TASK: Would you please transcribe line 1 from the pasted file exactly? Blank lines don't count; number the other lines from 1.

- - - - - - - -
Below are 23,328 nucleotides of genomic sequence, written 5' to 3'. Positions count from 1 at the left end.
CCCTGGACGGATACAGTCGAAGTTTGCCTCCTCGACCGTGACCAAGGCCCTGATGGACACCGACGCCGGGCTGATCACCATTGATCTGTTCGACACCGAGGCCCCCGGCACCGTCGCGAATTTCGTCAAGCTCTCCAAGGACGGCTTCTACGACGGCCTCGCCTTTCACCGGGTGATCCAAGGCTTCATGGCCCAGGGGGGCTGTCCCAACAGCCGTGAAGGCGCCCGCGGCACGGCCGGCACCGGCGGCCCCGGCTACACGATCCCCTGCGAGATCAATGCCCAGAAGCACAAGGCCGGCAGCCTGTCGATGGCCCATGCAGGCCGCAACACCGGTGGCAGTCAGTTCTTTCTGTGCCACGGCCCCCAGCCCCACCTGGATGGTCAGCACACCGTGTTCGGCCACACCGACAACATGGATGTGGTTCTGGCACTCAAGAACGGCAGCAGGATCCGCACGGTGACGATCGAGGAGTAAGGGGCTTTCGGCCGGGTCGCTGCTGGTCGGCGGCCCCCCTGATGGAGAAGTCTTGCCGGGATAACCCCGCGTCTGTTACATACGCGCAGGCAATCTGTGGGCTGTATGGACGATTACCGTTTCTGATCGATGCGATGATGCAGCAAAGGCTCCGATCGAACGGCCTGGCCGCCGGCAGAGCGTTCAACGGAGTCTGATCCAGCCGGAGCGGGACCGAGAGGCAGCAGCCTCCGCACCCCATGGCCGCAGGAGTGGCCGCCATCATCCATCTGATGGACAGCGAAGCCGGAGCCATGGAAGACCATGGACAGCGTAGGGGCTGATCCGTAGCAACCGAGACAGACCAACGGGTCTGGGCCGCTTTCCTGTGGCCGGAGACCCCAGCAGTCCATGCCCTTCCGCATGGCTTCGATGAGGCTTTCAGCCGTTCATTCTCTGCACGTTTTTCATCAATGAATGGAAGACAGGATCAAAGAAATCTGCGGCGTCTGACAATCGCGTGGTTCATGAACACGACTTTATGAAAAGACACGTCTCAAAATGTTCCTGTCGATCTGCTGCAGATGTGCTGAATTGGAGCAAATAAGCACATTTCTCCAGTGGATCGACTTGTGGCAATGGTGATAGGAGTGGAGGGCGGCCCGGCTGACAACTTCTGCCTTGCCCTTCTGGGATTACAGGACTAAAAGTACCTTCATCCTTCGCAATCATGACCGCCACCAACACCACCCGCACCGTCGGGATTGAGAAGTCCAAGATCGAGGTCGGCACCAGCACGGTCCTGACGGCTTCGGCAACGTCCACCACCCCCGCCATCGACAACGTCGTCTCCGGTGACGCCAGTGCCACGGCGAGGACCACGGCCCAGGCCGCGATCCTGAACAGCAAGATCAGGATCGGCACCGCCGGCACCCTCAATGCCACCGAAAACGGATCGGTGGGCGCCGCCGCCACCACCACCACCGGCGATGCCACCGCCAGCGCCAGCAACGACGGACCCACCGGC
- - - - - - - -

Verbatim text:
Below are 23,328 nucleotides of genomic sequence, written 5' to 3'. Positions count from 1 at the left end.